In order to be able to evaluate such risks, technical tools that help to get an idea of the intensity of indirect usage helps. If a company believes that it has a high risk with regard to this issue and does not want to meet SAP’s additional payment request, an individual legal analysis may help to clear the picture.“
Fee or No Fee?
So that is the distinction. Involve a human user in some way and you may be asked to license that user. Remove any human interaction and you are unlikely to need to pay for additional licenses (at the time of writing). As in all of the examples above, however, this won’t stay the same forever and if your organization is embracing new technologies at a rapid rate, just remember that SAP might want a cut of the pie at some point down the line.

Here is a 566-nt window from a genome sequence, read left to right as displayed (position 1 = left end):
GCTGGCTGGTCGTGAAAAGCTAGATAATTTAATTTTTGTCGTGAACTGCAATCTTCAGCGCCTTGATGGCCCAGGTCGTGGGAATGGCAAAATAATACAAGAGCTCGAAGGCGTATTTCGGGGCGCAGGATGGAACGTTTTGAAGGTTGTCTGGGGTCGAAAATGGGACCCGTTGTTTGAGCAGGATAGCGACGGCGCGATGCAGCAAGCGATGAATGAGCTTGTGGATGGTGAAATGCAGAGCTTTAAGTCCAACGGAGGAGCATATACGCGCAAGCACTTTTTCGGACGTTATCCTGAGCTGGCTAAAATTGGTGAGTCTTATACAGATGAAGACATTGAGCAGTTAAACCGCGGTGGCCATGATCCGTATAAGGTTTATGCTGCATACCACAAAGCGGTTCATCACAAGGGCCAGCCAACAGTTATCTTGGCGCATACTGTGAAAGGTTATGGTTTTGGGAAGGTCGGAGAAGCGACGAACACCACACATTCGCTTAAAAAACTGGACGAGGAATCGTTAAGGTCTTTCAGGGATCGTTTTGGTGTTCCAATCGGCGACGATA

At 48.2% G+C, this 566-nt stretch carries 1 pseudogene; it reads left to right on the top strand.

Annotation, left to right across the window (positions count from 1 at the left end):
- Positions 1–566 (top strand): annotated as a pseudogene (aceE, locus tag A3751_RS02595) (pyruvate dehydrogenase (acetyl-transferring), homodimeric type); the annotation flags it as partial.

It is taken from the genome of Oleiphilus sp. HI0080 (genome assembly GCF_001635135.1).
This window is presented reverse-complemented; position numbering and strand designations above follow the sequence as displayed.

Again, the advice remains the same. Understand usage, understand the architecture of your environment and continually optimize. Do not let things change over time without tracking it. If you do, you could be faced with a substantial unbudgeted bill.
Snow Software has made a good effort in getting into the details and have provided some very good information in this article. There is a lot of detail in this article that does not appear to have been published elsewhere.
- At Brightwork, our perspective on Type 2 indirect access enforcement by SAP is inconsistent with what all other software vendors do, and what has been the historical interpretation of indirect access.
- It also is the case the indirect access is applied so differently by SAP based upon factors related to the sales situation at the customer, that it does not only come down to technically whether a customer meets the definition of Type 2 indirect access.